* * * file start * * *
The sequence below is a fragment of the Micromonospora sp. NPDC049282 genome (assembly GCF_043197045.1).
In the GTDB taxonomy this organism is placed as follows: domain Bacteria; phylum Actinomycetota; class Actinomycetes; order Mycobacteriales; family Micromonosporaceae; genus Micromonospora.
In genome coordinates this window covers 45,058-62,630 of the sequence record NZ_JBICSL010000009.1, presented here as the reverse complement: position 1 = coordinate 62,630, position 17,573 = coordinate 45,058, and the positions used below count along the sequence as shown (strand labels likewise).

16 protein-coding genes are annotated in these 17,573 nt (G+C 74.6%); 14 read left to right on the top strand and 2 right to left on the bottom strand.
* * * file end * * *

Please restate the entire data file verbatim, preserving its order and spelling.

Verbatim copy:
The sequence below is a fragment of the Micromonospora sp. NPDC049282 genome (assembly GCF_043197045.1).
In the GTDB taxonomy this organism is placed as follows: domain Bacteria; phylum Actinomycetota; class Actinomycetes; order Mycobacteriales; family Micromonosporaceae; genus Micromonospora.
In genome coordinates this window covers 45,058-62,630 of the sequence record NZ_JBICSL010000009.1, presented here as the reverse complement: position 1 = coordinate 62,630, position 17,573 = coordinate 45,058, and the positions used below count along the sequence as shown (strand labels likewise).

16 protein-coding genes are annotated in these 17,573 nt (G+C 74.6%); 14 read left to right on the top strand and 2 right to left on the bottom strand.